Prepping for Birth, Part 2

Jolene was my first L&D nurse. Yes, she is named after the Dolly Parton song. She was also very pregnant. 37 weeks, she said. Her second baby. She was so much more pregnant than me.

She asked if I wanted to take a shower before she started the IV and all the monitors. The idea seemed strange to me. I had just showered that morning. Not even 12 hours ago.

Looking back, it was just a “duh” thing. She knew that I might not get to shower for a good long time if I didn’t shower right then.

So I showered. Jolene provided shampoo and soap and towel. I hadn’t brought any of that with me. Because, you know, I packed my hospital bag in a hurry. All those times I told myself to get it packed but didn’t…

Then came the IV and blood pressure cuff and baby monitor.

Soon after that was my introduction to magnesium sulfate and some pregnancy-safe blood pressure medication.

The first dose of magnesium sulfate is a double-strength dose. Jolene told me it would probably not be very fun. That I might not feel well. In the first few moments after the drug started flowing through the IV, I thought I might be okay. Maybe not so bad.

I was wrong. I told Jolene as much.

The best way I’ve been able to describe that first round of magnesium sulfate is that I felt like I was being pressed into the bed everywhere at the same time. Smashed. Pulled from below. Every part of me flattened. Everything was blurry and in slow motion.

My memory from there on out is also blurry and in slow motion.

Here’s what I know.

  1. I talked to my husband and told him to stay home and get some sleep in his own bed. The baby was not coming that night and probably not even the next day since we were wanting to do another steroid shot.
  2. Dr. S checked to see how dilated and effaced I was. (<– I can’t be sure if this happened before in Triage or once I was in L&D, but I think it was in L&D.) She also inserted a balloon thing in my cervix to encourage softening. I feel like that was a 12-hr thing. Can’t be sure. It’s a blur. But I do know that she had to try a few different times to get the balloon in. It kept popping out. I was out of it, yes, but was with it enough to be stressed out and praying that she could get the balloon to stay. Thankfully, she finally got it to work.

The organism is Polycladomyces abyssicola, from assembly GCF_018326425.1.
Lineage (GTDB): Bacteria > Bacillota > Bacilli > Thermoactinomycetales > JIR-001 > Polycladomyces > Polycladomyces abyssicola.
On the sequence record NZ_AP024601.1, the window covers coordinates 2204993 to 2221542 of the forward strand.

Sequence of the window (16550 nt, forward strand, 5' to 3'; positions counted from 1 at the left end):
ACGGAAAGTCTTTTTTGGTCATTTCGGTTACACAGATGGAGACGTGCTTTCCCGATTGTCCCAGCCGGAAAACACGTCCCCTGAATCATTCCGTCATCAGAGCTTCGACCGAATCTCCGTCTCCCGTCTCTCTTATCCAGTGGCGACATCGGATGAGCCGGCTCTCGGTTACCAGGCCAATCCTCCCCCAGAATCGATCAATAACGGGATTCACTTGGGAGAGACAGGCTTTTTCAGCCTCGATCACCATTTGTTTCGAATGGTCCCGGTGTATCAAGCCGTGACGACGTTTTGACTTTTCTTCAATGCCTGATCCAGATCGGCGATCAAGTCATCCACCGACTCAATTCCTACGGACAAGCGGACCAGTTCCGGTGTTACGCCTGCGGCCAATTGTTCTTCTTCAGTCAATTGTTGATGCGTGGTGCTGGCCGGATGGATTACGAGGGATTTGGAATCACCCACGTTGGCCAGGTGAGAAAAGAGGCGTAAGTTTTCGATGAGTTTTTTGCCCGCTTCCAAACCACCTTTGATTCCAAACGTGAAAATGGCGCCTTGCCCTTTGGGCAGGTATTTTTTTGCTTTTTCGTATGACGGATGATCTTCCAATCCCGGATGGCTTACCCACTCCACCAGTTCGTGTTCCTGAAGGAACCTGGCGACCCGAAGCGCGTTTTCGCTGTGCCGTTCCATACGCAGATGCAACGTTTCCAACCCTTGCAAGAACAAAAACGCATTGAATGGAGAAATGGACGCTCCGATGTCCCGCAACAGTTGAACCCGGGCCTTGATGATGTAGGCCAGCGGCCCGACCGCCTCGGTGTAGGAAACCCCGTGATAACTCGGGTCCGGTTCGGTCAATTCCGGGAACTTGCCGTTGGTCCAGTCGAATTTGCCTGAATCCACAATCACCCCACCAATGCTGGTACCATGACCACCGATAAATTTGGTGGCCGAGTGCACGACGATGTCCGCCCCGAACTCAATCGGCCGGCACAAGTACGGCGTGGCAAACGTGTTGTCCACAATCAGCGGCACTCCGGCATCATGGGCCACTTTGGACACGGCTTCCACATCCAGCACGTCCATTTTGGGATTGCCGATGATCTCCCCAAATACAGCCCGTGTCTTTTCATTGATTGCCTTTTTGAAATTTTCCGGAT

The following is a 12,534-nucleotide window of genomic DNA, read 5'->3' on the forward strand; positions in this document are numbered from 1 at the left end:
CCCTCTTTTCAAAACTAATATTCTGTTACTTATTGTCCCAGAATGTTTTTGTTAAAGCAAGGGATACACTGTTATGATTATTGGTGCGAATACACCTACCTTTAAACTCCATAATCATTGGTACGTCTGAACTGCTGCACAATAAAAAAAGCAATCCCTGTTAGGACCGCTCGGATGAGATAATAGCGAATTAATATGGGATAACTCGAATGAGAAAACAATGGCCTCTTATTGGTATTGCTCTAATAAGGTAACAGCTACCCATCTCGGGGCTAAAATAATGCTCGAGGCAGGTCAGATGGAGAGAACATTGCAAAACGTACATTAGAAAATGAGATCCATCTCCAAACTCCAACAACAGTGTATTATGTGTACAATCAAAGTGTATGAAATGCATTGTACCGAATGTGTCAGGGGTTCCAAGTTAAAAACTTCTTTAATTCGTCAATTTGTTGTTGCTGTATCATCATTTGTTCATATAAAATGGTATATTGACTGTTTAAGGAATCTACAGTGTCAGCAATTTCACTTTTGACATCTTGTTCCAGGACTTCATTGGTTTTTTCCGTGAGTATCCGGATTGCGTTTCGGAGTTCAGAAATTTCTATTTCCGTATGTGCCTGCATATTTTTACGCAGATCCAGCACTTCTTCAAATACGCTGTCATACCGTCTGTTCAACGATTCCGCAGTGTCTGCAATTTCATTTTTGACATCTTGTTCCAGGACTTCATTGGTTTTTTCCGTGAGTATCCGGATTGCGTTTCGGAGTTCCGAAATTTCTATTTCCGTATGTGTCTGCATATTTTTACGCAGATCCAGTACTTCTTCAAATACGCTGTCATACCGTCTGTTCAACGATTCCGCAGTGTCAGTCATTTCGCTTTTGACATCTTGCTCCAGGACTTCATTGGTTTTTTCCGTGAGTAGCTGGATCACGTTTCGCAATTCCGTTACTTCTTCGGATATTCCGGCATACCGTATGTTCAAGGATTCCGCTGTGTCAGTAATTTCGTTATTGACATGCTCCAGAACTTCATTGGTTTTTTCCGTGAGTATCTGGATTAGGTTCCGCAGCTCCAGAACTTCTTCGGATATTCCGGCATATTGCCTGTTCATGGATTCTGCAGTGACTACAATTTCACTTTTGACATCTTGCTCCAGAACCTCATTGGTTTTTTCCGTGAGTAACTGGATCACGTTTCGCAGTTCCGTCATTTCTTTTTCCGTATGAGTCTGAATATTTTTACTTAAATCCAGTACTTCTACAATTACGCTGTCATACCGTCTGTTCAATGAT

3. I slept a lot. Of course, Jolene woke me up regularly to check my vitals.
  4. At some point Thursday became Friday. After Jolene was nurse Christina. (I only know her name because of my real time blog post about April 21.) She was also pregnant. I want to say 28 weeks.
  5. When the balloon came out, I was mostly effaced, which was awesome, but not more dilated.
  6. Pitocin started at some point. For many hours, I was basically not aware of it. The magnesium sulfate, administered to me to protect against seizures, also functioned to deaden any contractions the pitocin was trying to encourage.
  7. My husband spent a good part of the day with me. He reports that I would fall asleep in the middle of a conversation or in the middle of a sentence.
  8. If I needed to use the bathroom, someone had to help me get there because I couldn’t stand on my own.
  9. I also know I hardly ate a thing. Some chicken broth here and there. Some jello (sugar-free) once or twice. Lots of water.
  10. I also know that my next nurse was Cathy (from Triage). It was good to see a familiar face and to have someone who met me and my bubbly and effervescent (cough) self before I met “the mag.” She liked me. Said I wasn’t difficult or obnoxious like other women in other rooms. (Cough.)

That gets us to about 5:30 pm on Friday, April 21 when Dr. Habecker came in to chat.

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